Woman using Sign Language to communicate

Learn the Basics of American Sign Language

| Burlington County Library

American Sign Language is used by more than 500,000 people, according to the Commission on the Deaf and Hard of Hearing. Not only is it spoken by folks who are deaf and hard of hearing, but it has become increasingly common for hearing folks to learn and become fluent in ASL.

While ASL is used in the U.S. and Canada, it is not English and does not translate easily to English. In fact, it has its own syntax and grammar and is used to convey ideas and concepts. Based on facial expressions and body language, one sign can be interpreted in many ways. However, when indicating things that need to be spelled out, ASL uses “fingerspelling,” which translates to the English alphabet.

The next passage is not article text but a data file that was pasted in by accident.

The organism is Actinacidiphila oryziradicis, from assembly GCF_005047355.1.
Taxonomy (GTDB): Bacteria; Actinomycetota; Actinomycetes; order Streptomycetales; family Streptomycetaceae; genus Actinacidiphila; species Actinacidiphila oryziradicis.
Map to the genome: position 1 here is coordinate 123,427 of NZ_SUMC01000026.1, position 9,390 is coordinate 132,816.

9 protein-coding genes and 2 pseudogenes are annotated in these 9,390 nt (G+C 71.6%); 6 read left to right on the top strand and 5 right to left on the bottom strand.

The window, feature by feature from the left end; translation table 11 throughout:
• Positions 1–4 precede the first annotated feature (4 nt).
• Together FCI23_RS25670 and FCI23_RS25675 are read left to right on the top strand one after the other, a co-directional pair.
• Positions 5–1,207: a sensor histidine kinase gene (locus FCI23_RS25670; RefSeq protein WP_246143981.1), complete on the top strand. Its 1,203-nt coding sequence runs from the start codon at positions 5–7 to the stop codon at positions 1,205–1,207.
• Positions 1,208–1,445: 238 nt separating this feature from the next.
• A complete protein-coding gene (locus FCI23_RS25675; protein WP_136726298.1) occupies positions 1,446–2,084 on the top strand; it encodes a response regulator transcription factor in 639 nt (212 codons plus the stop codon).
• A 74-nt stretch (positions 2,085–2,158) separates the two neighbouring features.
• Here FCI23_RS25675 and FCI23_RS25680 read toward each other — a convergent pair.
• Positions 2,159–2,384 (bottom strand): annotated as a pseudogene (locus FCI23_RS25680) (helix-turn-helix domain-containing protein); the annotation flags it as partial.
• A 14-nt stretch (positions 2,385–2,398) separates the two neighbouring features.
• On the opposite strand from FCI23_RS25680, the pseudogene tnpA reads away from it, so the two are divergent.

In June’s Learning Circle, you’ll learn the basics of ASL, such as hand gesturing, fingerspelling, introducing yourself and more! By the end of the course, you’ll be able to use fingerspelling for your name and you’ll practice by having a simple conversation.

Using Udemy, you’ll work through the videos in the Basics of American Sign Language course, stopping occasionally to practice signing. Library staff will be there to work with you through the spelling and gestures in groups and pairs. You can participate with any amount of knowledge of ASL, whether you’re just learning or are more advanced.

The classes will take place on June 3 and June 17 from 6 pm to 7:30 pm at Burlington County Library. Registration is required for both dates if you would like to attend both classes.

Check out our other upcoming Learning Circles here.

Audience: Seniors Adult Teens
Diversity / Equity / Inclusion
Lifelong Learning